vast majority of IP addresses are publicly accessible. Some IP
addresses, however, are reserved for use in internal networks. Those
addresses are 10.0.0.0 - 10.255.255.255, 172.16.0.0 -
172.31.255.255, and 192.168.0.0 - 192.168.255.255. Since those
internal addresses are not accessible from outside the internal
network, a gateway device is used to translate the external IP
address to the internal address. The device that translates external
and internal IP addresses is called a network address translation
(NAT) device. Other IP packet header fields include the protocol
field (e.g., 1=ICMP, 6=TCP, 7=UDP), flags that indicate whether
routers are allowed to fragment the packet, and other information.
If the IP packet indicates the protocol is TCP, a TCP header will
immediately follow the IP header. The TCP header contains the source
and destination ports, the sequence number, and other information.
The sequence number is used to order packets upon receipt and to
verify that all packets in the transmission were received.
Information in headers can be spoofed, or specially constructed to
contain misleading information. For instance, the source address can
be altered to reflect an IP address different from the true source
address, and the protocol field can indicate a different protocol
than actually carried. In the former case, an attacker can hide
their attacking IP, and cause the financial institution to believe
the attack came from a different IP and take action against that
erroneous IP. In the latter case, the attacker can craft an attack
to pass through a firewall and attack with an otherwise disallowed
Return to the top of
NATIONAL INSTITUTE OF STANDARDS
AND TECHNOLOGY -
the series on the National Institute of Standards and Technology
Chapter 8 - SECURITY AND PLANNING IN THE COMPUTER SYSTEM LIFE
8.2 Benefits of
Integrating Security in the Computer System Life Cycle
Although a computer security plan can be developed for a system at
any point in the life cycle, the recommended approach is to draw up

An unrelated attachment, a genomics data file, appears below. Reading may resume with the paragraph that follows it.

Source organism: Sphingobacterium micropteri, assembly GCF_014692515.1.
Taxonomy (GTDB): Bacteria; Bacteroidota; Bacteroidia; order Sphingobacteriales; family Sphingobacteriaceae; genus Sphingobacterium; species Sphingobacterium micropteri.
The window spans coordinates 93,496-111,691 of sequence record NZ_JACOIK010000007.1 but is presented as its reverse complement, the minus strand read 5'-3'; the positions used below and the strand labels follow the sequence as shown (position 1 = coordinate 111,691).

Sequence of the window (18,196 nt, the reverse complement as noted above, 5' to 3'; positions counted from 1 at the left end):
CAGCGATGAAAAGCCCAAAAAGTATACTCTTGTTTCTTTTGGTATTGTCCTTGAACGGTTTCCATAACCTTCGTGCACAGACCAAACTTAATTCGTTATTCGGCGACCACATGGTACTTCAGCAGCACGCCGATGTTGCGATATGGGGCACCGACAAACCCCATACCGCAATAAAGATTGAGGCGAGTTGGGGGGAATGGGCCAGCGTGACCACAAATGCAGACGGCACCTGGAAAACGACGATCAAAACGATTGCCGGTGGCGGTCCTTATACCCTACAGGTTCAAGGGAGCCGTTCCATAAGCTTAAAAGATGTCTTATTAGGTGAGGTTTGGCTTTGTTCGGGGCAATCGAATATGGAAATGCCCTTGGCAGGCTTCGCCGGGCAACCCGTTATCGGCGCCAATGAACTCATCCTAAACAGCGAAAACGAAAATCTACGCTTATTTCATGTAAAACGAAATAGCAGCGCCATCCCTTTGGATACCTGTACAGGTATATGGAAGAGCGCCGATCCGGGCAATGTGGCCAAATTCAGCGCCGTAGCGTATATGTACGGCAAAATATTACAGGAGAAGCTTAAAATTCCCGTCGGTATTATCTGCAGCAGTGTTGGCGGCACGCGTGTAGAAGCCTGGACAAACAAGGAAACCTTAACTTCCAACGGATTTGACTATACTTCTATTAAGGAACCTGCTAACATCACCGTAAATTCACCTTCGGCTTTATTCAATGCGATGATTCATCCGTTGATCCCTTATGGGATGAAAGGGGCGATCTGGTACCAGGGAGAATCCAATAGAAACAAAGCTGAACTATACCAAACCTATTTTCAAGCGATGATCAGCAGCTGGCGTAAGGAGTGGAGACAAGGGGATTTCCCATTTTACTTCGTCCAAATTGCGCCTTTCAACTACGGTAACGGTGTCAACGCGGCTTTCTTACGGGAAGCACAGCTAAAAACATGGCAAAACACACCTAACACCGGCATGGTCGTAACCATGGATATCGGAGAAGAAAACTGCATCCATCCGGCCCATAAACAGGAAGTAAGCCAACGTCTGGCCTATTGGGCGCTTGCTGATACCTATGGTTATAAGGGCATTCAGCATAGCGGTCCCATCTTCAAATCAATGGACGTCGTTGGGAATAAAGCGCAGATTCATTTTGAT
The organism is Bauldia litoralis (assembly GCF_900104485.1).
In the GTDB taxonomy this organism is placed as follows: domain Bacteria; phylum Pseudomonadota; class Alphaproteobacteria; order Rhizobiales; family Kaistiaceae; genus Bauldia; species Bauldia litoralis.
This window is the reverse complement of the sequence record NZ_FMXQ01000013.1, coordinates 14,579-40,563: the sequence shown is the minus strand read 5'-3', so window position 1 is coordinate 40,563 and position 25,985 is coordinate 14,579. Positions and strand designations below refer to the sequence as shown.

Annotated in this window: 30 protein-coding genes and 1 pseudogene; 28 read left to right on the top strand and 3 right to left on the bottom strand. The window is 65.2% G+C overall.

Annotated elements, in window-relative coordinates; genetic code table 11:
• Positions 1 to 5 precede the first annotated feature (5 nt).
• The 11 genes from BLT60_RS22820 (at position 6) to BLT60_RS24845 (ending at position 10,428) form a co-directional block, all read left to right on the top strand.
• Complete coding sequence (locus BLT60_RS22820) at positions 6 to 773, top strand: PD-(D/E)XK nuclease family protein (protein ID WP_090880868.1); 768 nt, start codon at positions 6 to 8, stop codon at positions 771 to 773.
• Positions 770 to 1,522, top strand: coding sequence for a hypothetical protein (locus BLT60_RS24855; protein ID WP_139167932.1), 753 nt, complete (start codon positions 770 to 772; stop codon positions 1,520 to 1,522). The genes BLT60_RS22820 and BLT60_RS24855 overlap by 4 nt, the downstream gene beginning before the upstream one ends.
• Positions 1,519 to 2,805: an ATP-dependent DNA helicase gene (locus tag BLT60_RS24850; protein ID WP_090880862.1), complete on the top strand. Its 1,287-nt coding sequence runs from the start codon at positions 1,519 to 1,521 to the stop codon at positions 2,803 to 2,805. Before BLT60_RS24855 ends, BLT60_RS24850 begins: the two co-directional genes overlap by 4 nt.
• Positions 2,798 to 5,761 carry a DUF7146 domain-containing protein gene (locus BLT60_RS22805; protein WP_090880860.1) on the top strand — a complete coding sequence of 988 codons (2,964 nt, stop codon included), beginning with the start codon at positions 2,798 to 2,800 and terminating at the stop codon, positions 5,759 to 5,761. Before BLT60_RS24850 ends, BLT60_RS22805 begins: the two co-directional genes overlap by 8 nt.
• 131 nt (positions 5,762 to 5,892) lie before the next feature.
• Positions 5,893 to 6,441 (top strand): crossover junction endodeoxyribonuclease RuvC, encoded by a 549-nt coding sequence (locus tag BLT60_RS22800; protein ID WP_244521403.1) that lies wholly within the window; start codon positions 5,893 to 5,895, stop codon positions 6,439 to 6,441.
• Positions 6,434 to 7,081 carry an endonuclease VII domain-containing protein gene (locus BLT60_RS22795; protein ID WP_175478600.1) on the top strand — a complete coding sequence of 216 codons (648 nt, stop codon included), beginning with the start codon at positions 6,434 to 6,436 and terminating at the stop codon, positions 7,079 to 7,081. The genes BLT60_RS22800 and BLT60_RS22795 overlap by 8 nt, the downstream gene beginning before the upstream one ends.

the plan at the beginning of the computer system life cycle.
Security, like other aspects of a computer system, is best managed
if planned for throughout the computer system life cycle. It has
been a tenet of the computer community that it costs ten times more
to add a feature in a system after it has been designed than to
include the feature in the system at the initial design phase. The
principal reason for implementing security during a system's
development is that it is more difficult to implement it later (as
is usually reflected in the higher cost of doing so). It also tends
to disrupt ongoing operations.
Security also needs to be incorporated into the later phases of the
computer system life cycle to help ensure that security keeps up
with changes in the system's environment, technology, procedures,
and personnel. It also ensures that security is considered in system
upgrades, including the purchase of new components or the design of
new modules. Adding new security controls to a system after a
security breach, mishap, or audit can lead to haphazard security
that can be more expensive and less effective that security that is
already integrated into the system. It can also significantly
degrade system performance. Of course, it is virtually impossible to
anticipate the whole array of problems that may arise during a
system's lifetime. Therefore, it is generally useful to update the
computer security plan at least at the end of each phase in the life
cycle and after each re-accreditation. For many systems, it may be
useful to update the plan more often.
Life cycle management also helps document security-relevant
decisions, in addition to helping assure management that security is
fully considered in all phases. This documentation benefits system
management officials as well as oversight and independent audit
groups. System management personnel use documentation as a
self-check reminder of why decisions were made so that the impact of
changes in the environment can be more easily assessed. Oversight
and independent audit groups use the documentation in their reviews
to verify that system management has done an adequate job and to
highlight areas where security may have been overlooked. This
includes examining whether the documentation accurately reflects how
the system is actually being operated.
Within the federal government, the Computer Security Act of 1987
and its implementing instructions provide specific requirements for
computer security plans. These plans are a form of documentation
that helps ensure that security is considered not only during system
design and development but also throughout the rest of the life
cycle. Plans can also be used to be sure that requirements of
Appendix III to OMB Circular A-130, as well as other applicable
requirements, have been addressed.
Different people can provide security input throughout the life
cycle of a system, including the accrediting official, data users,
systems users, and system technical staff.